The other is that the rebate requirement means insurers may needto charge higher up-front premiums in order to protect themselvesfrom the risk of a bad year. As Scott Harrington, a professor inthe University of Pennsylvania's Department of HealthManagement, explainedin a November 2012 paper, that's because health insurance claims "”and thus MLRs "” fluctuate significantly between years. Harrington'spaper, which got funding from a health insurance trade group,argues that the annual variation, and the resulting uncertainty,creates a problem for insurers: If claims are low in a given year,they end up rebating the difference to the customer because of theMLR rule. If claims are unexpectedly high, however, they end upeating the difference. Insurers thus have a incentive to protectthemselves by charging high premiums at the outset, and then payingthose premiums back in rebates should claims come in at low orexpected levels.

Is the MLR rule causing the higher premium requests? It's hardto say with certainty, but it fits the bill in many ways:Harrington's analysis suggests that the high up front premiumsshould be concentrated in the small-group and individual markets,which is exactly what the Times reports. No matter what,it's clear that ObamaCare isn't resulting in lower premiums. Andfor many people, in the years after the law, premiums aren't justgoing to up up a little. They're going to rise a lot.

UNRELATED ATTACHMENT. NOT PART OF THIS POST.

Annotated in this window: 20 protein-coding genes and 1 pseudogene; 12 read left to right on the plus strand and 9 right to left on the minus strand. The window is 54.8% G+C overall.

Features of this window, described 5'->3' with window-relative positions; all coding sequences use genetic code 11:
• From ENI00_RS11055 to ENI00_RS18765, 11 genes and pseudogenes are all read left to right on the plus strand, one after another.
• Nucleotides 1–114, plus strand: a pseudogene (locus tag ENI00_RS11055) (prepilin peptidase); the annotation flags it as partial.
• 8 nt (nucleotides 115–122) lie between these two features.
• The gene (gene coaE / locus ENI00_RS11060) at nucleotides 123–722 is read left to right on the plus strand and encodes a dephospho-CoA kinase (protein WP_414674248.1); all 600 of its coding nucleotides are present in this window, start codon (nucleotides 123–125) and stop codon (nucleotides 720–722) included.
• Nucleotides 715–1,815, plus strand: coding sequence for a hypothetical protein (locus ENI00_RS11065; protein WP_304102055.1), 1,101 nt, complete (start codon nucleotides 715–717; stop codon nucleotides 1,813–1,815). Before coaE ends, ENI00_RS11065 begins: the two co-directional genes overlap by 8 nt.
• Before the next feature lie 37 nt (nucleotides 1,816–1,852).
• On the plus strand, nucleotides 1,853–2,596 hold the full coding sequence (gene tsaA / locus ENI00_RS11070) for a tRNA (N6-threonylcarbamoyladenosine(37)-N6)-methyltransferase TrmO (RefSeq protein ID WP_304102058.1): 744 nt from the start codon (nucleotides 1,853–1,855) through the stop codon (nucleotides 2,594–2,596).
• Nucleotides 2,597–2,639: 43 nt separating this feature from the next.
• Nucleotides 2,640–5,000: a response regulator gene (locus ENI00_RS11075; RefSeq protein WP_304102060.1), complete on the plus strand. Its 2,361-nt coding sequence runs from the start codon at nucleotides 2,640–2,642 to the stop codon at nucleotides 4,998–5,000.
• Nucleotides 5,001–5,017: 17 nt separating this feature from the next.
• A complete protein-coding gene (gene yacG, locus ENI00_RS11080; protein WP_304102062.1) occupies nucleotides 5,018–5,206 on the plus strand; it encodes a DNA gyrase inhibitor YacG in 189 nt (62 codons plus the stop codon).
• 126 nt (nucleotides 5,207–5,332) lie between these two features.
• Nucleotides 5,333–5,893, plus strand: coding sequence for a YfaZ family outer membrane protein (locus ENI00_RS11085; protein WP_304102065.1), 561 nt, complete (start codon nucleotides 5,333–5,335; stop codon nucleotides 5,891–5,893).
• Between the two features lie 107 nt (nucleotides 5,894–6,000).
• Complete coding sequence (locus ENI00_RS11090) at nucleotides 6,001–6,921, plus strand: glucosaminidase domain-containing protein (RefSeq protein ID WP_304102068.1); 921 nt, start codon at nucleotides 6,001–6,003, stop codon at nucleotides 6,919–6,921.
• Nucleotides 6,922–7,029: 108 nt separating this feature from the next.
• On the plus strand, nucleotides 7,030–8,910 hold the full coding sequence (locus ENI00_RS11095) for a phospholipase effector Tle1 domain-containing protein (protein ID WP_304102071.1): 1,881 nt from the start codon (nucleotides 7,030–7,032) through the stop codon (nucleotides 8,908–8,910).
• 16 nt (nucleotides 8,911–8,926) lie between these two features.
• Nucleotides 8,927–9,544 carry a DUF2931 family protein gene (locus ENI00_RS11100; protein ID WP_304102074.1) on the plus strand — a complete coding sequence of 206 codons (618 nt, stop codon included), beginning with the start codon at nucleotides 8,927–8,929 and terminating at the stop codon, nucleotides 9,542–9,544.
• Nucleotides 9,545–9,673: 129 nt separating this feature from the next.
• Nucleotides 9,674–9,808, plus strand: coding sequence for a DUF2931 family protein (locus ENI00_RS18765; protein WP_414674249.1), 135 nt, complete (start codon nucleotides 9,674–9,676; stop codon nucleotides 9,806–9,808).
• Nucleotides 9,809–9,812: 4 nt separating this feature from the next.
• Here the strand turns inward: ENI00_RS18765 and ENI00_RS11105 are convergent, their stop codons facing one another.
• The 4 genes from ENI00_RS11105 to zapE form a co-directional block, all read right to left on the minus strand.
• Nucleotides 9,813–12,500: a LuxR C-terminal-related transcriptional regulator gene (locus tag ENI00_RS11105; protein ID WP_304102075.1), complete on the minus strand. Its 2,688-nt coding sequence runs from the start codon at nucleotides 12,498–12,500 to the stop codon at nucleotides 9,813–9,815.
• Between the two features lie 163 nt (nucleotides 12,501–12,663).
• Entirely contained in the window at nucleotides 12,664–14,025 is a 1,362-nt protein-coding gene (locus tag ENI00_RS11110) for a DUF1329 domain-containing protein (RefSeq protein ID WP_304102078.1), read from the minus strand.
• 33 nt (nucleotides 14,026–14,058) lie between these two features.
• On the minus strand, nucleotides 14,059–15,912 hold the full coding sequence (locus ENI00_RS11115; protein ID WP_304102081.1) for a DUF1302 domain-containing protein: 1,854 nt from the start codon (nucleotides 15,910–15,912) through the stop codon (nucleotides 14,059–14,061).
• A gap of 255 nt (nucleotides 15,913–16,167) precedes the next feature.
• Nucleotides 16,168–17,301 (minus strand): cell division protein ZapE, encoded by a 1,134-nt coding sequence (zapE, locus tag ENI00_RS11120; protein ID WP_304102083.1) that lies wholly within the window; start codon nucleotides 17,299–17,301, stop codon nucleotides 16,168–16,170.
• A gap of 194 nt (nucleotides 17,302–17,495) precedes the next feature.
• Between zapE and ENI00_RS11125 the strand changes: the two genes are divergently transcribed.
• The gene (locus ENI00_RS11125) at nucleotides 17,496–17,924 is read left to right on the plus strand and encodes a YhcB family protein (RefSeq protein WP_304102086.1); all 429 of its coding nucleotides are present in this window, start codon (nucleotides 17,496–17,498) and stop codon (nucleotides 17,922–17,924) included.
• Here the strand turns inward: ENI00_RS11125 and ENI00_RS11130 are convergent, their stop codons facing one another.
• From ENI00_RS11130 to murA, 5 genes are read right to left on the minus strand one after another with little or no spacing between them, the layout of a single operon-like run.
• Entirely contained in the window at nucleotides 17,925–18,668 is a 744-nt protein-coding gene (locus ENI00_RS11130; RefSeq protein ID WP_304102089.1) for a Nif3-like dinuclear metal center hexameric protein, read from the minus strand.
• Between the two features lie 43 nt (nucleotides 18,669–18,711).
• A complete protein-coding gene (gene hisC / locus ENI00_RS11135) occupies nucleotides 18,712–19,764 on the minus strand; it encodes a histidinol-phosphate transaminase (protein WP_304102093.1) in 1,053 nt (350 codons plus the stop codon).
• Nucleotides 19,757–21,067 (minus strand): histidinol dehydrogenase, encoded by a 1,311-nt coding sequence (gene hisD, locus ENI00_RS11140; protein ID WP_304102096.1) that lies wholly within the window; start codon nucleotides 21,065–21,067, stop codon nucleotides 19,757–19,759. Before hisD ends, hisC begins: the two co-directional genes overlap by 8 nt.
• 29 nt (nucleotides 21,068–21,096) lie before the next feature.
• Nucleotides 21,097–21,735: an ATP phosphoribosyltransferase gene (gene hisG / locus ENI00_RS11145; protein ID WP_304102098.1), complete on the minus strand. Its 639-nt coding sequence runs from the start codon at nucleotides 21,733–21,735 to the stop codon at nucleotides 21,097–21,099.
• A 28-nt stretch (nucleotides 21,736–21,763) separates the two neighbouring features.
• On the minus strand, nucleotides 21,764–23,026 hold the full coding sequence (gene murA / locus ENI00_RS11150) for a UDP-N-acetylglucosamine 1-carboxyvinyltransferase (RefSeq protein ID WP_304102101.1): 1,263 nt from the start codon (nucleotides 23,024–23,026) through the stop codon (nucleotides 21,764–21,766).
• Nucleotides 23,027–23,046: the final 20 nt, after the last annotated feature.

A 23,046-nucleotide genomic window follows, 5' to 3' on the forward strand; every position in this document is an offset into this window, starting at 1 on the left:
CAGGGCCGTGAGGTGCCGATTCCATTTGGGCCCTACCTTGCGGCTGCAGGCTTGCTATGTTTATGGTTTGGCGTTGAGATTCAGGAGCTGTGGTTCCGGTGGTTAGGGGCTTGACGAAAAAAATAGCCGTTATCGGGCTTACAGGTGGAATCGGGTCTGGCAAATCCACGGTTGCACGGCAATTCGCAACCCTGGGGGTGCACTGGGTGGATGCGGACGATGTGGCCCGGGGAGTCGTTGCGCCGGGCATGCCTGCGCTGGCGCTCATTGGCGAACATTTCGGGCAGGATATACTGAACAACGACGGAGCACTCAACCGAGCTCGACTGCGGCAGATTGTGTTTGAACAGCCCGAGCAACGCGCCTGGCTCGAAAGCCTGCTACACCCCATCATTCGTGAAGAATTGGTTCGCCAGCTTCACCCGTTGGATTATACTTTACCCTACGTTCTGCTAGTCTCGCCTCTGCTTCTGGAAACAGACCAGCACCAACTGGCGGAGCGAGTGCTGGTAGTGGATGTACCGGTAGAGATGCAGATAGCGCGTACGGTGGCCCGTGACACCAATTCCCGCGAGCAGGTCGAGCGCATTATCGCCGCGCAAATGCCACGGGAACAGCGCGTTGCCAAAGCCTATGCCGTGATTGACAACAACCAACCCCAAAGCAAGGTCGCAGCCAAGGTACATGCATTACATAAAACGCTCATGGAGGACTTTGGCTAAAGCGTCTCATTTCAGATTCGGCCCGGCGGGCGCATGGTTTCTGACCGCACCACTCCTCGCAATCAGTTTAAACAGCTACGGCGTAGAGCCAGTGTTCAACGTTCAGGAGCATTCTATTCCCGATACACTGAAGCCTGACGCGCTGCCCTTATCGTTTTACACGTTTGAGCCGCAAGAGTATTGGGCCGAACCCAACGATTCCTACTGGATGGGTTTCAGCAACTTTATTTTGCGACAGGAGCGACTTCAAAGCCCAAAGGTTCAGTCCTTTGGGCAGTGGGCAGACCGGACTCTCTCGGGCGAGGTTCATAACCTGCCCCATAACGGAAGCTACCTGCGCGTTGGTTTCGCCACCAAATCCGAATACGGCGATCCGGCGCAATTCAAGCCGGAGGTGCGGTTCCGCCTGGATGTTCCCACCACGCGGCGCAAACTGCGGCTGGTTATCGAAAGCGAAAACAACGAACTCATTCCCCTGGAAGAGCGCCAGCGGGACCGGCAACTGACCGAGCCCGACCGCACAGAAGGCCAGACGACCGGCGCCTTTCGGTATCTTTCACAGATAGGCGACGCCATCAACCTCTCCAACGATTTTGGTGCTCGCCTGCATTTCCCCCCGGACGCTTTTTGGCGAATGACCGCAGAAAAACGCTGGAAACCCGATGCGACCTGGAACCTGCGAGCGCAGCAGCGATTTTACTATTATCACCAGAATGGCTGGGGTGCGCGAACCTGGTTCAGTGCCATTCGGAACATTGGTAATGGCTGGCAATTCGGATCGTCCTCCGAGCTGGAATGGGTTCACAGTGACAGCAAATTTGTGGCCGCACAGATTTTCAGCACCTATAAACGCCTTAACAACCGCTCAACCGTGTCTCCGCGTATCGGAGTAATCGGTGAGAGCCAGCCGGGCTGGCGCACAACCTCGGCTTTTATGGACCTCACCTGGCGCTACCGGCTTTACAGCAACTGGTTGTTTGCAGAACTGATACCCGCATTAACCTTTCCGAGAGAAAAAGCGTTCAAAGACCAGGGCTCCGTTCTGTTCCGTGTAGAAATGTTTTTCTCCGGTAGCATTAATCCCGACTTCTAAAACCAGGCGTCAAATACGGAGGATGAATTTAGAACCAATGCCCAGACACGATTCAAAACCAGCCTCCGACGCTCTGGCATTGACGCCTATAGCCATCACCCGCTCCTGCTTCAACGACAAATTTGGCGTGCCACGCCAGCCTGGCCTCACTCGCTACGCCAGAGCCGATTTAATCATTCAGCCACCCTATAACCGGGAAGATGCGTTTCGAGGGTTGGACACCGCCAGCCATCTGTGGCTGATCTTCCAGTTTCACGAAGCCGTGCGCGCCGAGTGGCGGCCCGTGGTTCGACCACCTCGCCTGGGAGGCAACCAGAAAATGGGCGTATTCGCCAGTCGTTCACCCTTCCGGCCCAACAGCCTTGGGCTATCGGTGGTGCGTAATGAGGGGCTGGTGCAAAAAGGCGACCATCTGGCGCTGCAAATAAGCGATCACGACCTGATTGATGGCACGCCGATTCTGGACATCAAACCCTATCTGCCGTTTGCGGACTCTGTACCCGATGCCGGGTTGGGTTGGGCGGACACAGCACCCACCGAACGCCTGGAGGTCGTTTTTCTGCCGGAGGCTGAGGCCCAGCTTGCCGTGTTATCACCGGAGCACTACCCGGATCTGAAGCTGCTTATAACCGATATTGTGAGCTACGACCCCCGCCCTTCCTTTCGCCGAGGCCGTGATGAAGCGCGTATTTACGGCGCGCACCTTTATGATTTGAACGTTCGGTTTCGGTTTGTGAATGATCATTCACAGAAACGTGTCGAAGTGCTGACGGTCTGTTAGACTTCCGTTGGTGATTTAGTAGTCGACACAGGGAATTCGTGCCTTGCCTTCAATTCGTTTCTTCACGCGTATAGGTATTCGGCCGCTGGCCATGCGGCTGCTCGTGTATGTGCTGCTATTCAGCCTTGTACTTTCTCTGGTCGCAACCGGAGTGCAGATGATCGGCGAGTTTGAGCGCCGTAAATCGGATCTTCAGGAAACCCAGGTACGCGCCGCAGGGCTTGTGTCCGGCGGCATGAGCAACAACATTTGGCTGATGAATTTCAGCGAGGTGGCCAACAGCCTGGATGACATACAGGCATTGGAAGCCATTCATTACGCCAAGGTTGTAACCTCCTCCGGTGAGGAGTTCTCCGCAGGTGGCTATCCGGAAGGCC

Peter Suderman is a senior editor at Reason magazine.

Editor's Note: We invite comments and request that they be civil and on-topic. We do not moderate or assume any responsibility for comments, which are owned by the readers who post them. Comments do not represent the views of or Reason Foundation. We reserve the right to delete any comment for any reason at any time.

Marshall Gill| 1.8.13 @ 9:38AM |#

health insurers across the nation are both "seeking andwinning double-digit increases in premiums"� "” this despite the factthat "one of the biggest objectives of the Obama administration'shealth care law was to stem the rapid rise in insurance costs forconsumers."�

Intentions do not necessarily produce their desired results?Unpossible.

Red Rocks Rockin| 1.8.13 @ 10:10AM |#

You mean adding a bunch of people to the health insurance rollswith pre-existing conditions, while extending and expanding SCHIP,resulted in cost increases for everyone else? Who could have seenthat coming?

Auric Demonocles| 1.8.13 @ 10:14AM |#

That is unpossible.